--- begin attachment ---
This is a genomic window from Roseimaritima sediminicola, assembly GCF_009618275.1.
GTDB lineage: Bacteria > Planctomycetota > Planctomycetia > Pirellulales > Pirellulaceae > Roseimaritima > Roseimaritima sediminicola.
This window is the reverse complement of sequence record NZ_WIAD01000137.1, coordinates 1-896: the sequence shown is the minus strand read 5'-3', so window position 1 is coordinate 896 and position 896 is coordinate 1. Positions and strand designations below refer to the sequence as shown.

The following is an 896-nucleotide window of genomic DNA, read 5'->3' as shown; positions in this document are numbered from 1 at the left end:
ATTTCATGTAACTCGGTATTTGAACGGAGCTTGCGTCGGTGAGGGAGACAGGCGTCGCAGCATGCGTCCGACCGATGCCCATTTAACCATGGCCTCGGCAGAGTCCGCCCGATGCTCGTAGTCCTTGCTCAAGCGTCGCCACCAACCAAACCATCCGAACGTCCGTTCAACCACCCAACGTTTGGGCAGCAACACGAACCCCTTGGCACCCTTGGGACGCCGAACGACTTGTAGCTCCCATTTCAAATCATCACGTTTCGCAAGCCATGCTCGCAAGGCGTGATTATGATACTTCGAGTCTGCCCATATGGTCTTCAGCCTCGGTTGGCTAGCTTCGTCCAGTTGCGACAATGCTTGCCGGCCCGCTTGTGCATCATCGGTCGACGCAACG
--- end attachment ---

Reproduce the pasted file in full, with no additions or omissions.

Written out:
This is a genomic window from Roseimaritima sediminicola, assembly GCF_009618275.1.
GTDB lineage: Bacteria > Planctomycetota > Planctomycetia > Pirellulales > Pirellulaceae > Roseimaritima > Roseimaritima sediminicola.
This window is the reverse complement of sequence record NZ_WIAD01000137.1, coordinates 1-896: the sequence shown is the minus strand read 5'-3', so window position 1 is coordinate 896 and position 896 is coordinate 1. Positions and strand designations below refer to the sequence as shown.

The following is an 896-nucleotide window of genomic DNA, read 5'->3' as shown; positions in this document are numbered from 1 at the left end:
ATTTCATGTAACTCGGTATTTGAACGGAGCTTGCGTCGGTGAGGGAGACAGGCGTCGCAGCATGCGTCCGACCGATGCCCATTTAACCATGGCCTCGGCAGAGTCCGCCCGATGCTCGTAGTCCTTGCTCAAGCGTCGCCACCAACCAAACCATCCGAACGTCCGTTCAACCACCCAACGTTTGGGCAGCAACACGAACCCCTTGGCACCCTTGGGACGCCGAACGACTTGTAGCTCCCATTTCAAATCATCACGTTTCGCAAGCCATGCTCGCAAGGCGTGATTATGATACTTCGAGTCTGCCCATATGGTCTTCAGCCTCGGTTGGCTAGCTTCGTCCAGTTGCGACAATGCTTGCCGGCCCGCTTGTGCATCATCGGTCGACGCAACG